While New Orleans is located in a highly strategic location on the river, it is also located in an absolutely horrible location due to the fact that the city is sinking. I’ll leave that for another episode, however.

Napoleon arranged for the Lousiana Territory, which was most of the land west of the Mississippi to the Rocky Mountains, to be given to French. It remained in Spanish control until three weeks before France turned it around and sold it to the United States in 1803. 

With the Louisiana Purchase, the entirety of the Mississippi River and its basin was now part of the United States.  The purchase ended up being one of the best deals in history as the Mississippi became vital for the expansion of the country and the growth of the economy. 

The reason why the Mississippi was so important is that almost all of the middle of the United States, and all of the prime farmland, had access to the Mississippi River via tributaries which made transportation easy and cheap. Almost none of the tributaries had rapids or waterfalls which prevented barges from traveling down the river.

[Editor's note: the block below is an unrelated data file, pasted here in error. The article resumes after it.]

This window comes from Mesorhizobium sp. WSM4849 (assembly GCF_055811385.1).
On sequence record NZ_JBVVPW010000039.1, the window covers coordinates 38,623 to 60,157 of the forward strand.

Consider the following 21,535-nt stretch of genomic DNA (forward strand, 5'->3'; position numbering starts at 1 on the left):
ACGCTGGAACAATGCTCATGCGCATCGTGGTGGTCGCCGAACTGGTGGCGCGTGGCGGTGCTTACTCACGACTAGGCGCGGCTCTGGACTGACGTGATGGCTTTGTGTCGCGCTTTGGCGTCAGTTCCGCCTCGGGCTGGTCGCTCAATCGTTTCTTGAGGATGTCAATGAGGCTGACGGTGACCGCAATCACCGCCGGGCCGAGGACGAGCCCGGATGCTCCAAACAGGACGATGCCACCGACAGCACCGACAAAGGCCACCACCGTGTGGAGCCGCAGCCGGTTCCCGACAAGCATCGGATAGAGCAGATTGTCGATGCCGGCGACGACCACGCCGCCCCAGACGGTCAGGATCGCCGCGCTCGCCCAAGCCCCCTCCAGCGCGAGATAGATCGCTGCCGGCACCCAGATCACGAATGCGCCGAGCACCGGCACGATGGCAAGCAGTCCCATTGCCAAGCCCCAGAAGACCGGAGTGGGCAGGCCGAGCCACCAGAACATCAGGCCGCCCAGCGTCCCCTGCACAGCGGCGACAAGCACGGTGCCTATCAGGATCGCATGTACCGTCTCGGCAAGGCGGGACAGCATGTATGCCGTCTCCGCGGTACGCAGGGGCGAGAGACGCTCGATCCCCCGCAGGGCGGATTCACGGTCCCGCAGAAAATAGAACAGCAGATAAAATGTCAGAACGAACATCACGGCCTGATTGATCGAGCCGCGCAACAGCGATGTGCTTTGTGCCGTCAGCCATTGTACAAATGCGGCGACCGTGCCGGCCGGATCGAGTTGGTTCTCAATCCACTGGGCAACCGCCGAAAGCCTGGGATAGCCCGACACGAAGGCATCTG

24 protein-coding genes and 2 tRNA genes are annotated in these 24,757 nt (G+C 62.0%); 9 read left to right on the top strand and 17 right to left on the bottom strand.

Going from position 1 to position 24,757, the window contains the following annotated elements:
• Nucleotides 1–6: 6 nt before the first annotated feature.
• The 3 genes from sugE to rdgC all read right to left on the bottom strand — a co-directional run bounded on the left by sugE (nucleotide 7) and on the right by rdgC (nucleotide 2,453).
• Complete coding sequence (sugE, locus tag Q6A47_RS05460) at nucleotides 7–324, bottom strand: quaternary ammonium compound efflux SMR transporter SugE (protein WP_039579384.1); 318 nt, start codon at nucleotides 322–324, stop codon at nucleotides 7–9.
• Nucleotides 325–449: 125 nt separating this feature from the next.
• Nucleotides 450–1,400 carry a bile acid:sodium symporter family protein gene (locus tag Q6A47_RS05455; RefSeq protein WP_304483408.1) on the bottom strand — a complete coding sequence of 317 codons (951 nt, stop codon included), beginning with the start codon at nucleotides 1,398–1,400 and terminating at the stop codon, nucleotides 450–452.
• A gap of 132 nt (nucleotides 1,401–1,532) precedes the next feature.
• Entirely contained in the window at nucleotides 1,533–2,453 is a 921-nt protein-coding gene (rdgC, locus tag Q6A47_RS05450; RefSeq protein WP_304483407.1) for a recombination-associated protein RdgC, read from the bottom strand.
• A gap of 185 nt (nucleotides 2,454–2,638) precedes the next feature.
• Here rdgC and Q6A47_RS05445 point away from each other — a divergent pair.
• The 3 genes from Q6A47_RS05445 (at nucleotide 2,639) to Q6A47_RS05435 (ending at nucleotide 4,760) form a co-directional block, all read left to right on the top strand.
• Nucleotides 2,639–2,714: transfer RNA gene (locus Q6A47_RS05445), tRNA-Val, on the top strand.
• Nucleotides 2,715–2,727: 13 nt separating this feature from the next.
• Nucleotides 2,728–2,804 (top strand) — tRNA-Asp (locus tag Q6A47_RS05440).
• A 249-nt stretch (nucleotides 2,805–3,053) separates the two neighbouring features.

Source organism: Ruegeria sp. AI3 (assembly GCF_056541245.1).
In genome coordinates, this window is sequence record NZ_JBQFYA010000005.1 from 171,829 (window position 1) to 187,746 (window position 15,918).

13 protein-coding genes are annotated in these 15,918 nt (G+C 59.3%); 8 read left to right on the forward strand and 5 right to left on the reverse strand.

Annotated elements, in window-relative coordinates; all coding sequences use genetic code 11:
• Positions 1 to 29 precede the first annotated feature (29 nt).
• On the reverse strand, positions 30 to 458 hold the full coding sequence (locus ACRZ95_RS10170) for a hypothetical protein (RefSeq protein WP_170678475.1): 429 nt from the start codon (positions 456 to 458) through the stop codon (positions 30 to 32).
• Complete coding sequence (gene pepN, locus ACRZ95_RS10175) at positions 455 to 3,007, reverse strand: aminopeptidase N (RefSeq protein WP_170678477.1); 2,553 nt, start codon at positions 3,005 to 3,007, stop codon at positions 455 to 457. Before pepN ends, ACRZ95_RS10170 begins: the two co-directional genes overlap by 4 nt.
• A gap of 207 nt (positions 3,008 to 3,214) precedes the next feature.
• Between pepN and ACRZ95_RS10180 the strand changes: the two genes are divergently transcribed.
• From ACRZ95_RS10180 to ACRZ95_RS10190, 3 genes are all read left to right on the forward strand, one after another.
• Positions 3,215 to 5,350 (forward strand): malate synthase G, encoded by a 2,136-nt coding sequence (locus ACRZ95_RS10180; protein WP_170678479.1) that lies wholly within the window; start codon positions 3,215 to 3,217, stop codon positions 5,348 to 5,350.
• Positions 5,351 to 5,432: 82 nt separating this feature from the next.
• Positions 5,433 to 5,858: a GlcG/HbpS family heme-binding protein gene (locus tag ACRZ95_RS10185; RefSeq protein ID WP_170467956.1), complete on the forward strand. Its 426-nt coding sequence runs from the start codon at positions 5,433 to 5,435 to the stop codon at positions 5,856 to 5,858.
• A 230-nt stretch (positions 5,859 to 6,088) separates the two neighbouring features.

This is why the Mississippi stands in contrast to so many of the major rivers in the world. 

This transportation network assisted in the dramatic growth of the United States and its economy in the 19th and 20th centuries. 

It also made the river extremely strategic. 

In the War of 1812 between the Americans and the British, the British tried to take control of New Orleans, which would give them control of all the international trade on the river. The American forces defeated the British at the Battle of New Orleans in January 1815, two weeks after the war ended, because word hadn’t gotten to the forces there. 

During the American Civil War, the river once again became a strategic imperative. The Union instigated Operation Anaconda which would basically control all the water around the Confederacy, including the Mississippi. 

The Western Theater of the Civil War was primarily based on getting control of the Mississippi. The Union took early control of New Orleans and then worked their way south through a series of battles and naval conflicts including the Siege of Vickburg.